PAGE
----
Update -See the comments made by famartin below which is from his October 2014 visit. Also, Kathy Wing reported this information on the road conditions in her August 8th, 2014 visit: "Road 10 is in great shape to the junction with 208, but that last 1.5 miles to Jefferson Summit is in bad shape and looks like it got a lot of damage from recent rains. I drove it and then another 1/2 mile past Jefferson Summit in a stock Toyota Tacoma with 4WD, but I scraped bottom a number of times driving the 2 miles from the junction with 208 - thank goodness for skid plates.
The road is fairly good for a short while after where I parked, but it soon deteriorates. I was parked in a nice place to camp; so that's where I started out from in the morning. I hiked about 9 miles round trip with about 3250' gain/loss." Also from August 2014 Mitch Brown said "Road to Jefferson Summit is bad- I have off-road truck but would recommend off-road jeep or ATV if you have one."
Along the same line, David Porter indicated that the road had deteriorated on his 9-27-14 visit "The road from the Y going to 'Jefferson Summit' (a pass) has deteriorated significantly form Bob Sumner's description. 4wd, high clearance suggested." Be aware that the road conditions can change. Others have used the longer hike from the Pine Creek campground to attain the summit as noted by Gerry Pennington in his 7-29-15 trip report reproduced in part here as follows "used the Pine Creek Campground for the trailhead due to the Meadow Canyon road condition. A good trail (11 miles round trip)leads to the talus slope just below the south summit. After a short climb I enjoyed some spectacular views in all directions."
Usually late May to about October is the best time. This part of the Great Basin is usually very dry but summer thunderstorms (Jul-Aug) could be a concern.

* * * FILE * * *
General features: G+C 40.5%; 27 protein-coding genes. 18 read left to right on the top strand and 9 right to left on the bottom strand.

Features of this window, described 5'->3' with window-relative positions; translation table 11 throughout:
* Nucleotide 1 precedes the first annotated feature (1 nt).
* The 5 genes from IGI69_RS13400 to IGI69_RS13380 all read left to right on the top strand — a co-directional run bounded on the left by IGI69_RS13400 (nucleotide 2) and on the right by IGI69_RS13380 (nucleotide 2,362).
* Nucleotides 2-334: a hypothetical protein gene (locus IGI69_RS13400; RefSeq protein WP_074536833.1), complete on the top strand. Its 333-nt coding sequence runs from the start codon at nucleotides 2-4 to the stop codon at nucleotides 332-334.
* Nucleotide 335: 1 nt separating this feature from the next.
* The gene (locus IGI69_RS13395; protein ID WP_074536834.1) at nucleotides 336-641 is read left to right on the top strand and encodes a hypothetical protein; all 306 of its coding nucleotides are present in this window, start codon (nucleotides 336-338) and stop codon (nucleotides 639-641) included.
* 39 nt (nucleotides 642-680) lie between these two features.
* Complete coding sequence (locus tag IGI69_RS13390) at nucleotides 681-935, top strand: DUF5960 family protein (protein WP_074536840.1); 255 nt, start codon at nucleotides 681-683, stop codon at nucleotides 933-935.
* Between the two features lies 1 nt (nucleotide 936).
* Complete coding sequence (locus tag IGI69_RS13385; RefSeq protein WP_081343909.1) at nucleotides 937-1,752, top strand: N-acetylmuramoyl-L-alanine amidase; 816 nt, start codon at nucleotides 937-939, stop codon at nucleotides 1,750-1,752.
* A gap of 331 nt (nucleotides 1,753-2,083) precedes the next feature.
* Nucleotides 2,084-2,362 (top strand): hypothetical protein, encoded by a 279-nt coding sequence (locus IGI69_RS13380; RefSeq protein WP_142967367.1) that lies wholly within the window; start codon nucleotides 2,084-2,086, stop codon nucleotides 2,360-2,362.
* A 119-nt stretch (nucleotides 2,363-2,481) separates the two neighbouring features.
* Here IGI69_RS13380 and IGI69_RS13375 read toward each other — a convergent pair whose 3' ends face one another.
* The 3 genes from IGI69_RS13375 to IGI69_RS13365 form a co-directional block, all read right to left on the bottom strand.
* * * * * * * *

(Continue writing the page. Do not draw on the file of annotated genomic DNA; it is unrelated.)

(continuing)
This is probably one of the most popular peaks in this part of Nevada. Peakbagger.com's climbing log shows well over 150 climbs to the summit (see here) as of late July 2015. There are many helpful trip reports located on the peakbagger page for this mountain and it has been climbed in all seasons
There are no fees or permits; the land is National Forest. Winter snows may shut the road completely.
Contact the USFS station (number below) to inquire about the camping info for Meadow Canyon. I simply car-camped up on the ridge, where I had everything to myself!
Pine Creek Campground - A nice campground that some have used as a trailhead/base camp for hiking to the summit of this mountain. I'm hoping that someone who has done the hike might add a route page for it under the route section.
This number can get you started: The USFS Tonopah District Ranger Station:
If you are simply interested in county highpoints, then ignore this blurb. However, if you are into chasing the Nevada prominence peaks, consider taking the time to do Shoshone Mountain, just to the south of this one. See the summitpost page for this one HERE
Also look at Bob Burd's trip report (linked below) in which he incorporated Shoshone Mountain with his visit to South Jefferson. This is truly a great area of Nevada and there are other special peaks nearby that are prominence peaks. Wildcat, just to the north and Table, to the east (both have summitpost pages) are good ones to consider.